- Mountain (Tue 23 Oct 2018, Barbican Hall, 8pm)
- Bach, Beethoven and Bartók (Wed 24 Oct, Milton Court, 7.30pm)
Darbar Festival champions Indian classical arts and features some of the finest improvised music around today. Dedicated to Bhai Gurmit Singh Ji Virdee (1937-2005), an inspirational teacher of the tabla, the Festival was first established in 2006 in his memory. This autumn Darbar Festival comes to the Barbican for the first time, featuring an impressive line-up of world-class musicians:
- Rupak Kulkarni + Meeta Pandit (Thu 25 Oct 2018, Milton Court, 6.30pm)
- Soumik Datta + Malladi Brothers (Fri 26 Oct 2018, Milton Court, 6.30pm)
- Ustad Wasifuddin Dagar (Sat 27 Oct 2018, Milton Court, 10am)
- Sanju Sahai (Sat 27 Oct 2018, Milton Court, 2pm)
- Lalgudi GJR Krishnan & Lalgudi Vijayalakshmi + Omar Dadarkar (Sat 27 Oct 2018, Milton Court, 6.30pm)
- Ustad Shahid Parvez + Parveen Sultana (Sun 28 Oct 2018, Barbican Hall, 5.30pm)
Tim Hecker with the Konoyo Ensemble + Kara-Lis Coverdale
Sat 6 Oct 2018, Barbican Hall, 7.30pm
Canadian sound artist Tim Hecker will return to the Barbican this autumn for the first time since 2016 with a special ensemble concert featuring material from his forthcoming record Konoyo. The night will be a celebration of his forthcoming project, fusing electronic production with traditional Japanese gagaku court music from the Konoyo Ensemble.
Hecker has released a number of records exploring intersections between noise, dissonance, and melody. In his varied and celebrated works, digital and organic sources tightly intertwine. The result is a hybrid aesthetic that recalls electronic abstraction and psychedelic American minimalism. Opening the evening, regular collaborator Kara-Lis Coverdale creates colourful and dense arrangements with a unique approach to melody, harmony and sonic detail.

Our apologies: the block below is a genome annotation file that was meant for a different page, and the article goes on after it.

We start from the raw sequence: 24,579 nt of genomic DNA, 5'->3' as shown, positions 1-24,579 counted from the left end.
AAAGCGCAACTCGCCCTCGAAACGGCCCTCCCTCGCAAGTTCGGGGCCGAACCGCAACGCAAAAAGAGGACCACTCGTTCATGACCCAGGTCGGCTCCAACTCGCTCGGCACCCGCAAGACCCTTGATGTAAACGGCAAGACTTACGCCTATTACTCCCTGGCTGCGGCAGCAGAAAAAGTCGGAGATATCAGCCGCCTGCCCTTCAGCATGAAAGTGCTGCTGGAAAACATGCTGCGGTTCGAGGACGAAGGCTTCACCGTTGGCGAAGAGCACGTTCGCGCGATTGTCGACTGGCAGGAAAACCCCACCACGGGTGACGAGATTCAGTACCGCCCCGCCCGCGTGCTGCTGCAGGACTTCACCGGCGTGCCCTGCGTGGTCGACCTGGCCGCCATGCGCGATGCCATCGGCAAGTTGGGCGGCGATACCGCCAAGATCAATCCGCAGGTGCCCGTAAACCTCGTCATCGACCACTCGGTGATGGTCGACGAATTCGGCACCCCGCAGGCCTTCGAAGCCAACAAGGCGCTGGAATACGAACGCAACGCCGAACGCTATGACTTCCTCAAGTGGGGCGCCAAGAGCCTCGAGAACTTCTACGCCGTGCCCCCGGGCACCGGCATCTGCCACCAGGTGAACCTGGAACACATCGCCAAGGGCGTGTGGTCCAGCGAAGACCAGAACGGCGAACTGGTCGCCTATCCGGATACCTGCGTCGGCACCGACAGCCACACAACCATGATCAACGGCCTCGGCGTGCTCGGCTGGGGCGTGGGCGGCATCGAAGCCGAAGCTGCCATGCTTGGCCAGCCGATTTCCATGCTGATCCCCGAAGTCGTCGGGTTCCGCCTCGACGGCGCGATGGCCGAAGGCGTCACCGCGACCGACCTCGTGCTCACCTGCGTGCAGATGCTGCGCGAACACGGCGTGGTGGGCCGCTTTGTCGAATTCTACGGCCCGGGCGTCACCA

New Rituals: Aïsha Devi feat. Asian Dope Boys + Pan Daijing
Sun 7 Oct 2018, Barbican Hall, 7:30pm
The London premiere of New Rituals brings together two multi-media performances – Aetherave and Fist Piece – which both use electronic music and visual art as the basis to explore queer identity and spirituality in the post-digital age. Aetherave is a newly-commissioned performative, visual and sonic work. At the heart of the piece are the rave-like sounds of Swiss-born Nepalese-Tibetan musician Aïsha Devi, based on the ancient incantations and hi-fi beats of her new album DNA Feelings (Houndstooth). Asian Dope Boys’s visceral dance stylings and the grotesque yet sacred imagery of Chinese artist Tianzhuo Chen provide an expanded visual celebration to Devi’s sonic explorations. In Fist Piece, Berlin based Chinese artist Pan Daijing explores the unsettling states of femininity through choreography, visuals and sound material. Her live performance at the Barbican will also feature dancer Gregori Homa and video contributions from Ekaterina Reinbold.
Jason Moran: The Harlem Hellfighters
Tue 30 Oct 2018, Barbican Hall, 8pm
Composer, pianist and visual artist Jason Moran celebrates and reflects on the legacy of James Reese Europe, the iconic figure in the evolution of African-American music who introduced war-torn France to the sound of Jazz in the closing years of WWI. Members of Moran’s long-established trio, The Bandwagon, alongside a group of brass and wind players drawn from today’s richly talented new generation of British musicians, will perform new music by Jason Moran, reimagining James Reese Europe’s original music. The performance will also feature visual contributions from filmmaker John Akomfrah and cinematographer Bradford Young.
London Contemporary Orchestra: Other Worlds
Sponsored by Reed Smith LLP
Wed 31 Oct 2018, Barbican Hall, 8pm
The London Contemporary Orchestra and Choir with conductor Robert Ames present a concert with two contrasting visions of humanity confronting an other-worldly apocalypse, featuring two audio-visual projects. The performance begins with the UK premiere of Giacinto Scelsi’s epic and ominous Uaxuctum: The legend of the Mayan city, which they themselves destroyed for religious reasons (1969) – a piece depicting the end of an ancient civilization. The second half of the concert is John Luther Adams’ apocalyptic piece Become Ocean (2013), which is inspired by the Alaskan landscape and the composer’s preoccupation with climate change and has been described by Alex Ross as ‘The loveliest apocalypse in musical history’. The orchestra will be working with long-time collaborators Universal Assembly Unit to create a unique AI-generated installation in response to these two highly evocative works.